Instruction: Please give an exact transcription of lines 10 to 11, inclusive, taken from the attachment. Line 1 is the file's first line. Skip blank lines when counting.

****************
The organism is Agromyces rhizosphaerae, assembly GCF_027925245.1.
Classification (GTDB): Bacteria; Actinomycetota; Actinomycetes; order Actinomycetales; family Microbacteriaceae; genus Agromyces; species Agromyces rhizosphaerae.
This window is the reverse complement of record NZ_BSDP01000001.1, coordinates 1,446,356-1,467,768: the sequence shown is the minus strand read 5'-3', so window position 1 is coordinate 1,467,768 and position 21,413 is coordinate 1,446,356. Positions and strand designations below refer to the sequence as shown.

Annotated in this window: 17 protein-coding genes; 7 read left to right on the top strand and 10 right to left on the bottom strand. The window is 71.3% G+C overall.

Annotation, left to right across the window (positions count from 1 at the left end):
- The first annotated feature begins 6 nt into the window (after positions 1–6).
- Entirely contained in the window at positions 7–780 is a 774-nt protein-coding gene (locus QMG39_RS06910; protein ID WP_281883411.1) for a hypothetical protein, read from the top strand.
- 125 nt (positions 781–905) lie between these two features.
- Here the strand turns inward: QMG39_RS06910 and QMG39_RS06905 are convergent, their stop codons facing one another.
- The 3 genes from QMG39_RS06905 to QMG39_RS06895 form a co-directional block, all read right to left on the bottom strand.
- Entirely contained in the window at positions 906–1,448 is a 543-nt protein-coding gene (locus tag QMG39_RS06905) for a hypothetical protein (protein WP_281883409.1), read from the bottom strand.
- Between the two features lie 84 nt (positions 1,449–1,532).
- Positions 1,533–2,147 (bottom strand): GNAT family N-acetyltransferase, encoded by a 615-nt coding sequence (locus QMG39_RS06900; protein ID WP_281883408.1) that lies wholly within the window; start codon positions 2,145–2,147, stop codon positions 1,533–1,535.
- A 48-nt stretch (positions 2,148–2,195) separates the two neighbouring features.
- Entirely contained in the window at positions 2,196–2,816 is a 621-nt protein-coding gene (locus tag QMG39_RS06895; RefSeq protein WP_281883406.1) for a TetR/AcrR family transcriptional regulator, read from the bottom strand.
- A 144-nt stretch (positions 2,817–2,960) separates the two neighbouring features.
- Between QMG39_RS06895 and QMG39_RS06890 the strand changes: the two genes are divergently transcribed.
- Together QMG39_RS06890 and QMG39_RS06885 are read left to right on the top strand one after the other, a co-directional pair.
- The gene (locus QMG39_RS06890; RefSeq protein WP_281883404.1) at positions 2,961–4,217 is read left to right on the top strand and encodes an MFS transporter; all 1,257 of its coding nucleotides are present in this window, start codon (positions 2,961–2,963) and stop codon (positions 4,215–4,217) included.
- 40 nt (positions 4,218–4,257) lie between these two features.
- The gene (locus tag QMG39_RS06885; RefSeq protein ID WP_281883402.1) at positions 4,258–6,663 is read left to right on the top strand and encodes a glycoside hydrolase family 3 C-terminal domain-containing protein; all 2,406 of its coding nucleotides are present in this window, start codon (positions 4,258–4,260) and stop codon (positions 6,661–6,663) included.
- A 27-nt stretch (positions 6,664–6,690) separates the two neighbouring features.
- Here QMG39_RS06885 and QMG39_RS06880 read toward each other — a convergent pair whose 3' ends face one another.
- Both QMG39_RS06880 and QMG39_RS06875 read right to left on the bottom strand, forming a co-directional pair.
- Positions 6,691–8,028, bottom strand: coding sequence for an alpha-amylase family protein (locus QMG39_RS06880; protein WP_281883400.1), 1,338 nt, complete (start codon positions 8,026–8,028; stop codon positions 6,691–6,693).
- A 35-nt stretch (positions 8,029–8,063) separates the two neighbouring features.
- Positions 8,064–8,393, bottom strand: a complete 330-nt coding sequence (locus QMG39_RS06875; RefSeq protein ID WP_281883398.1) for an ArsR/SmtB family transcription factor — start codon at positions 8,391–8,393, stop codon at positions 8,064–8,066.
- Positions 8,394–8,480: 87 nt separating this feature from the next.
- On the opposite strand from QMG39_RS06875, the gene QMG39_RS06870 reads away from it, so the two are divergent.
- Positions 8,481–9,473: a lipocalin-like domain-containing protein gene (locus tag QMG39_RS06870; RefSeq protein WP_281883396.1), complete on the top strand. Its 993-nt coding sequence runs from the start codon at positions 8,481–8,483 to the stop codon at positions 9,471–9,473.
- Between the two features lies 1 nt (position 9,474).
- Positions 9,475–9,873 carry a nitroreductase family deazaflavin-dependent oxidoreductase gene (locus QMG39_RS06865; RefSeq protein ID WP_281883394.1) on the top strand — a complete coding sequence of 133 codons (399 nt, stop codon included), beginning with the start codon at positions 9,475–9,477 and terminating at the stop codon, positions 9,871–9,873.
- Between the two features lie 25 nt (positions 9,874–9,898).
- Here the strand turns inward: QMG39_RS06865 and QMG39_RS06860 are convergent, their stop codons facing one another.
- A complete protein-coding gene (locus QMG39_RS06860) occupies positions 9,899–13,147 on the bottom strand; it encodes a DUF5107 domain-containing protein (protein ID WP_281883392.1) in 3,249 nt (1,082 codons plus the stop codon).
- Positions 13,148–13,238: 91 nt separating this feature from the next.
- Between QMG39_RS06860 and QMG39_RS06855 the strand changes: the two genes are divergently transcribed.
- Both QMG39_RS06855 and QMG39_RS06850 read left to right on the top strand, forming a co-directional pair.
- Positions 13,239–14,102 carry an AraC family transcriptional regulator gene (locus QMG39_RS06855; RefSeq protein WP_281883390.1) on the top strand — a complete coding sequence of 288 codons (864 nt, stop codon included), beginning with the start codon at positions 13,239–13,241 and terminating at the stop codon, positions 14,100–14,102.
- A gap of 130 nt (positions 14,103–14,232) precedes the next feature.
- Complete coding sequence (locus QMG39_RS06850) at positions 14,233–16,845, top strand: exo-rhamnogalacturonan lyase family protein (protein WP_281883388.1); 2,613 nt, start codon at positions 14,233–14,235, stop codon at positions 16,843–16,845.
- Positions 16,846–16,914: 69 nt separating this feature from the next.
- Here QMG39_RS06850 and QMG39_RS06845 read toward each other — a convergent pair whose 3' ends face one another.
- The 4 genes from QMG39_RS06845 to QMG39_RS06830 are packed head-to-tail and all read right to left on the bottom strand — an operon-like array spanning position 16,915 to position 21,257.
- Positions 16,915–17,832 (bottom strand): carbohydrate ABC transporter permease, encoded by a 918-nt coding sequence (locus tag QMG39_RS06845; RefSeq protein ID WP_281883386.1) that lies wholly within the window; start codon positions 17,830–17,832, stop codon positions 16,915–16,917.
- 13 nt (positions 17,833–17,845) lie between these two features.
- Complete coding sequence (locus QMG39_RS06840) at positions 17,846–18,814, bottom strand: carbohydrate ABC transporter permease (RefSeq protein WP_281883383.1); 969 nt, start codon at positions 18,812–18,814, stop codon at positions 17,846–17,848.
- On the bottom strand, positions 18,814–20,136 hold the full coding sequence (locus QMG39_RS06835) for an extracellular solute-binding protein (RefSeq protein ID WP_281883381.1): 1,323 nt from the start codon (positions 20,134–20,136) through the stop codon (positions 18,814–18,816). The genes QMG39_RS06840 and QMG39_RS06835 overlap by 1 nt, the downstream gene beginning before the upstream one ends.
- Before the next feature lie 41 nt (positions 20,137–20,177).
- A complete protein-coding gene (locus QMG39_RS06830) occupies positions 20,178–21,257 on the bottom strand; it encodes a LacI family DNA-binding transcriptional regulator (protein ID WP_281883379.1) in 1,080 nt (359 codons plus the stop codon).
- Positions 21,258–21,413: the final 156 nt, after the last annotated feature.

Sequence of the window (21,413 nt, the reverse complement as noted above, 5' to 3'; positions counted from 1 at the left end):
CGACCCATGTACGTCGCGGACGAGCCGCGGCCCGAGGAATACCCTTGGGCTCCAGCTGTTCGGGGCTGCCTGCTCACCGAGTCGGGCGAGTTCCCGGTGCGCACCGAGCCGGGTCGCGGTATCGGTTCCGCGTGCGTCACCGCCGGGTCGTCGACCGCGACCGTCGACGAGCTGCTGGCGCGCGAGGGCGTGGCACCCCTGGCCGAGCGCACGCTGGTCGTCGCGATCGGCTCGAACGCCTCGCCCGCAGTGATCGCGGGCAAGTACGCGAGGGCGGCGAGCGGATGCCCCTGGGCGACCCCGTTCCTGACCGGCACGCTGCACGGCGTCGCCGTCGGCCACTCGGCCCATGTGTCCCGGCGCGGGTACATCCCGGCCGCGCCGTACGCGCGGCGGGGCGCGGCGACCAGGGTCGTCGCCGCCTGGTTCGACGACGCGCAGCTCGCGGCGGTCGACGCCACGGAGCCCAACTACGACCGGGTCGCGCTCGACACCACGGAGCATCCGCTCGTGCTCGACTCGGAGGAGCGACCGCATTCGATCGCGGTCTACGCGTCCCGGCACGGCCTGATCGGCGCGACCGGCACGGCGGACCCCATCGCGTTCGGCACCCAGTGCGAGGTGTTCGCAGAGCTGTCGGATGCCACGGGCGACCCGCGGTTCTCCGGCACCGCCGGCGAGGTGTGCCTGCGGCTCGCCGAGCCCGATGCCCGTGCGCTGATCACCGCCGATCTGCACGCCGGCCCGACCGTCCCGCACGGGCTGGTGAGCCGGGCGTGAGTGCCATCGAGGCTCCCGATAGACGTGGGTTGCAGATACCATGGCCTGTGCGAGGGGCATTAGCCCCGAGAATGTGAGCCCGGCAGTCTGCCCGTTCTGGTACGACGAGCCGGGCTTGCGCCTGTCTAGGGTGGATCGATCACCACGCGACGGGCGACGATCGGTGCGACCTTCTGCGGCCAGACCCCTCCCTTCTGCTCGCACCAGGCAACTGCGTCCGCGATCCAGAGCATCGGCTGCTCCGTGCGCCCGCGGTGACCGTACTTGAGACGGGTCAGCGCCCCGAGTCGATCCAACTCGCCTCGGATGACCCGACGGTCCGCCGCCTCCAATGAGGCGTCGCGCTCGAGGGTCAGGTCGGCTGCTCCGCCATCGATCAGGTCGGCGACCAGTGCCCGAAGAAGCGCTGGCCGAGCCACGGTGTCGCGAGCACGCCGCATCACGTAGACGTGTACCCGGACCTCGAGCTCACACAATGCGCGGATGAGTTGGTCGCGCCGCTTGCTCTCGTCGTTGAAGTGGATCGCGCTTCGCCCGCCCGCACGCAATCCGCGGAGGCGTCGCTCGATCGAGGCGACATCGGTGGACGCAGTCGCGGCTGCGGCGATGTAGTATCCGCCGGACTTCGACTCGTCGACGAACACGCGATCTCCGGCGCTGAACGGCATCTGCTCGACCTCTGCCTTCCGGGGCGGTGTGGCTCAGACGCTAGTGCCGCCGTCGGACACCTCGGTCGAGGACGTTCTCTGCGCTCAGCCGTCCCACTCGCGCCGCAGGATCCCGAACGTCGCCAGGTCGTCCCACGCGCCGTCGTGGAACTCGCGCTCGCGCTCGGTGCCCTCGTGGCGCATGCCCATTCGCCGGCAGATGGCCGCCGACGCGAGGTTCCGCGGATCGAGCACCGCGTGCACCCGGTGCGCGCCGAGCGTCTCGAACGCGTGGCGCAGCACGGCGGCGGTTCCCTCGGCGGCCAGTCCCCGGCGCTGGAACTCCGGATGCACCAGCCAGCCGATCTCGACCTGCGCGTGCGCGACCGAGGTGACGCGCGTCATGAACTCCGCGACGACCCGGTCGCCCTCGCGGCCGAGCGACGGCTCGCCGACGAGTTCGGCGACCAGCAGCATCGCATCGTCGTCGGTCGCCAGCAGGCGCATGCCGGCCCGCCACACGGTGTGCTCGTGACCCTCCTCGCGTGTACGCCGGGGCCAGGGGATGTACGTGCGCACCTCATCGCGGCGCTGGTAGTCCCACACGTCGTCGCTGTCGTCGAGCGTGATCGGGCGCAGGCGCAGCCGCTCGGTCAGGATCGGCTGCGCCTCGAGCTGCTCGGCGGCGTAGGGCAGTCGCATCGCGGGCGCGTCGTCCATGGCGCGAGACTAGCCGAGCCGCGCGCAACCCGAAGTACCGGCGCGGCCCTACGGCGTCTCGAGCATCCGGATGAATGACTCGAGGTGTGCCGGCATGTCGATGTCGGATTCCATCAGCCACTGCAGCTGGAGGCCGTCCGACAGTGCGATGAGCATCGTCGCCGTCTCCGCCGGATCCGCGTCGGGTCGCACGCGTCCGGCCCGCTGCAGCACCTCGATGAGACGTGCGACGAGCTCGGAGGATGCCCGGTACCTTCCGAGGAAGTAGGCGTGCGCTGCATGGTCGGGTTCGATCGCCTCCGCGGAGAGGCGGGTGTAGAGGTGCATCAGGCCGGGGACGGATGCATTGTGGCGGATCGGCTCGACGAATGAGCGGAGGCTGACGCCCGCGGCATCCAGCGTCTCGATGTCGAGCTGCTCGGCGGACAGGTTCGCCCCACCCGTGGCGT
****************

- The 3 genes from QMG39_RS06905 to QMG39_RS06895 form a co-directional block, all read right to left on the bottom strand.
- Entirely contained in the window at positions 906–1,448 is a 543-nt protein-coding gene (locus tag QMG39_RS06905) for a hypothetical protein (protein WP_281883409.1), read from the bottom strand.